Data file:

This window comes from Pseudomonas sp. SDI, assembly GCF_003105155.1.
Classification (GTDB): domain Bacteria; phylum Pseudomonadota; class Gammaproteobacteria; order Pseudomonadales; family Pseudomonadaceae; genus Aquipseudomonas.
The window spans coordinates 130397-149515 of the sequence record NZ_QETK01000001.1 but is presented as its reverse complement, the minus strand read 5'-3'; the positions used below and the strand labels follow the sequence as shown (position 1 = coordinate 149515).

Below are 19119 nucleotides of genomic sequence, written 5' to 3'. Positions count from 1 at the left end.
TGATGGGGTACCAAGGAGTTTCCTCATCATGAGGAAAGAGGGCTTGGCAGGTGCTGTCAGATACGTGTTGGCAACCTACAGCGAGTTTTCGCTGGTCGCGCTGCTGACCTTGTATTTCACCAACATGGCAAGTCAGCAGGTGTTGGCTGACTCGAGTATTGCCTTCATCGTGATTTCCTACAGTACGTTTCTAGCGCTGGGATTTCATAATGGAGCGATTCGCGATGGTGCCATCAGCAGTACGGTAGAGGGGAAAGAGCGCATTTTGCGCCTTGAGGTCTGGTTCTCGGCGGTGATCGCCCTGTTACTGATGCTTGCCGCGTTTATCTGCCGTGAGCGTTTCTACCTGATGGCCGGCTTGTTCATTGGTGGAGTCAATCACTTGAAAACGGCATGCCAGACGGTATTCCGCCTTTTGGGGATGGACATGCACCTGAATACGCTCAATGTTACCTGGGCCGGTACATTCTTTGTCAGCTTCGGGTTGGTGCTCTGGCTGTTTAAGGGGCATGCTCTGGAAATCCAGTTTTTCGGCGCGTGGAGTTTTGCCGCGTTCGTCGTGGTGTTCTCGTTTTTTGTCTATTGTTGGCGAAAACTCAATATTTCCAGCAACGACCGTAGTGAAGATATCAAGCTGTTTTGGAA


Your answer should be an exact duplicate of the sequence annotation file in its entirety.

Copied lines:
This window comes from Pseudomonas sp. SDI, assembly GCF_003105155.1.
Classification (GTDB): domain Bacteria; phylum Pseudomonadota; class Gammaproteobacteria; order Pseudomonadales; family Pseudomonadaceae; genus Aquipseudomonas.
The window spans coordinates 130397-149515 of the sequence record NZ_QETK01000001.1 but is presented as its reverse complement, the minus strand read 5'-3'; the positions used below and the strand labels follow the sequence as shown (position 1 = coordinate 149515).

Below are 19119 nucleotides of genomic sequence, written 5' to 3'. Positions count from 1 at the left end.
TGATGGGGTACCAAGGAGTTTCCTCATCATGAGGAAAGAGGGCTTGGCAGGTGCTGTCAGATACGTGTTGGCAACCTACAGCGAGTTTTCGCTGGTCGCGCTGCTGACCTTGTATTTCACCAACATGGCAAGTCAGCAGGTGTTGGCTGACTCGAGTATTGCCTTCATCGTGATTTCCTACAGTACGTTTCTAGCGCTGGGATTTCATAATGGAGCGATTCGCGATGGTGCCATCAGCAGTACGGTAGAGGGGAAAGAGCGCATTTTGCGCCTTGAGGTCTGGTTCTCGGCGGTGATCGCCCTGTTACTGATGCTTGCCGCGTTTATCTGCCGTGAGCGTTTCTACCTGATGGCCGGCTTGTTCATTGGTGGAGTCAATCACTTGAAAACGGCATGCCAGACGGTATTCCGCCTTTTGGGGATGGACATGCACCTGAATACGCTCAATGTTACCTGGGCCGGTACATTCTTTGTCAGCTTCGGGTTGGTGCTCTGGCTGTTTAAGGGGCATGCTCTGGAAATCCAGTTTTTCGGCGCGTGGAGTTTTGCCGCGTTCGTCGTGGTGTTCTCGTTTTTTGTCTATTGTTGGCGAAAACTCAATATTTCCAGCAACGACCGTAGTGAAGATATCAAGCTGTTTTGGAA